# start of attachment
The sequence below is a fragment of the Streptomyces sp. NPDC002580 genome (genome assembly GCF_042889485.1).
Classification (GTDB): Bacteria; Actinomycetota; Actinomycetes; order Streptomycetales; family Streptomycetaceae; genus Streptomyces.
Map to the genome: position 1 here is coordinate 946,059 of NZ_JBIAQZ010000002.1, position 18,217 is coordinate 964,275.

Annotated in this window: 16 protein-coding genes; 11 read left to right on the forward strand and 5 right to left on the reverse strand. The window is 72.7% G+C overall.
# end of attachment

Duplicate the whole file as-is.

The sequence below is a fragment of the Streptomyces sp. NPDC002580 genome (genome assembly GCF_042889485.1).
Classification (GTDB): Bacteria; Actinomycetota; Actinomycetes; order Streptomycetales; family Streptomycetaceae; genus Streptomyces.
Map to the genome: position 1 here is coordinate 946,059 of NZ_JBIAQZ010000002.1, position 18,217 is coordinate 964,275.

Annotated in this window: 16 protein-coding genes; 11 read left to right on the forward strand and 5 right to left on the reverse strand. The window is 72.7% G+C overall.